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Feds: Duncan Hunter Used Campaign Funds For Extramarital Affairs

 June 26, 2019 at 11:05 AM PDT

Speaker 1: 00:00 It was hinted at before, but now prosecutors have detailed allegations of adulterous affairs by San Diego. Congressman Duncan Hunter financed in part by campaign funds. Federal attorneys filed court documents this week outlining some of the evidence they say is part of the campaign finance embezzlement case against the republican congressman. The documents alleged hunters spent a campaign money during relationships with five romantic partners since he was first elected to Congress. Joining me as Jeff McDonald investigative reporter at the San Diego Union Tribune and Jeff, welcome back. Hi Maureen. Now the initial indictment implied that congressman hunter had engaged in extra marital affairs. So what new information did we learn from the various filings prosecutors made in court this week? Speaker 2: 00:48 Well, we learned about everything except the identities of the women involved. Uh, three of them there unnamed individuals, 14 through 18. So they were five women. Three of them were lobbyists with whom he had professional on. Then social and personal relationships. Two of them were congressional staffers, including one woman on his own staff. So that's what we know about them specifically. Speaker 1: 01:11 What's the connection between the spending of campaign funds and these alleged affairs as the prosecution is laid out this week? Speaker 2: 01:20 Well, what the filing says is it, the congressman was using his campaign credit card to pay for his, uh, trips with girlfriends to hotels, to restaurants, to bars, to resorts, uh, using them for rental cars, for getaway vacations. Uh, and clearly election law doesn't allow members of Congress to use campaign donations to support extra marital affairs. So that's what, that's what the document spells out. Speaker 1: 01:46 And what prompted the prosecution to release this information now? Speaker 2: 01:51 Well, we can't know that, uh, except that, uh, the document does say that they worked with hunters lawyer to stipulate to some of this stuff in order to avoid putting it out into the public domain. And that, uh, either the congressman and, or has lawyers resisted that a stipulation is what it's called in legal parlance and forced the prosecutors to put it into the public record. Now, the reason they made the filing is they want to make sure that they're able to bring this, uh, these findings and these expenses into evidence at trial. Speaker 1: 02:26 Did this potential stipulation mean that the prosecutors were negotiating or trying to negotiate a plea deal with hunter? Speaker 2: 02:34 Not necessarily, although those discussions could be ongoing for all we know, we don't have any way of knowing that this was a negotiation specifically to prevent this information from coming out in more detail than it did in the initial indictment. What the prosecutor said in their filing is that they were working with the defense to try and preserve this uh, confidentiality and that, uh, the congressman was willing to stipulate that the spending had happened to further these extra marital affairs so they put it forward in public so that the court would be aware of their evidence and allow it into testimony at trial. There's one really interesting nugget at the bottom of this particular filing that says there's other personal information that they have yet to bring forward and they are negotiating with the congressman to keep that out of the public domain and that the congressman is negotiating a stipulation for that information that's unrelated to the extra marital affairs. So we're not clear on what that is, but there's an illusion to it. At the bottom of the, uh, the filing yesterday or this week Speaker 1: 03:41 now. Hunter's legal team, uh, filed with the court this week as well and they requested a dismissal of the charges. Tell us about that. Speaker 2: 03:50 Yes. Uh, all of these filings were made Monday and there were 15 or 16 of them all told most of them by the prosecution, but several key filings from the defense, uh, including an outright dismissal request that the case be dismissed for lack of grounds. They also asked to recuse a couple of prosecutors that the congressman is accused of being Hillary Clinton supporters, hence the politically motivated charges that he claims in a, in public and in court papers. Interestingly, another filing requests that the trial be moved outside San Diego County and outside the southern district of California into the Eastern District of California, which is rural eastern North California. That a favored Trump in the 2016 race. They actually spell out in their motion for the change of venue requests that the eastern district is more appropriate because voters there in 2016 supported Donald Trump at a much greater rate than they did elsewhere. In the state. Speaker 1: 04:48 How's the judge in the case made a decision about these motions? Speaker 2: 04:52 Not Clear. Usually what happens in trials is the judge reads all these motions and then comes to court armed with the arguments. Sometimes he or she invites, uh, oral arguments to supplement the briefings that have already done filed. Other times he'll rule from the bench or she will rule from the bench. It's not clear what this judge will do come Monday. Uh, but all of these are pretrial motions that it will be adjudicated in court on Monday or, uh, and or decisions will be released about the rulings will come after Monday's appearance. So Monday's a key day for the congressman and then we'll all know what the judge decides sometime either Monday or in ensuing days or weeks. Speaker 1: 05:35 The San Diego Union Tribune first started reporting on questionable spending by hunters campaign back a few years ago. Now, of course, it's mushroomed into this national news story with sex and scandal. But can you remind us of the fundamental issue at the heart of this case? Speaker 2: 05:52 Right. Election law says you can solicit donations from anybody you see fit long as they're here in the United States, legally, or corporations, of course, donate money every day. Uh, that money is supposed to be used for reelection purposes or for campaign purposes, logistical expenses. Now you can spend it at hotels and restaurants if you're conducting a campaign related event. But according to the filings from the federal prosecutors, especially this week, uh, these were not campaign related expenses and some of the ones we'd reported on in previous years, you know, the garage door being fixed with campaign money or the oral surgery being paid for with campaign monies or the private school tuition being paid for with campaign moneys that appeared to be pretty classic violations of the, uh, of the federal campaign laws. I've been speaking with Jeff McDonald, investigative reporter at the San Diego Union Tribune. Jeff, thank you. You Bet. Thank you. Maureen.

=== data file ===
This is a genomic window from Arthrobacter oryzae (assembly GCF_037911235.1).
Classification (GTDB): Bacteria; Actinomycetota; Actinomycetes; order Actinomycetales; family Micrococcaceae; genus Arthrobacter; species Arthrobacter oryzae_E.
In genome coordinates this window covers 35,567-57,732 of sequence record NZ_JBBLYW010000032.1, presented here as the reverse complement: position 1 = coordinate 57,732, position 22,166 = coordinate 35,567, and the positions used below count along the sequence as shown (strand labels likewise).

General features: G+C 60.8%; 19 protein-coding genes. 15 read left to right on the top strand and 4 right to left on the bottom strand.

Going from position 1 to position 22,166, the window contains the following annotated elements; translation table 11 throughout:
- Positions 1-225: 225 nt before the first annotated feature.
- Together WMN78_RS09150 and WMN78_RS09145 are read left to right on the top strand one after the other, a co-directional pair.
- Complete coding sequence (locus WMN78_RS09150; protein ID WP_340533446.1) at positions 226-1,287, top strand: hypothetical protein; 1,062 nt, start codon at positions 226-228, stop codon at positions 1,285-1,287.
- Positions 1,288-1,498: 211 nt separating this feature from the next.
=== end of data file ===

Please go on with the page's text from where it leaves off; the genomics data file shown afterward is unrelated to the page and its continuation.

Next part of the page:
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Federal prosecutors turned up the heat in their prosecution of Rep. Duncan Hunter, alleging in new court papers that he used campaign funds to pursue extramarital affairs with lobbyists and congressional aides, including one in his office.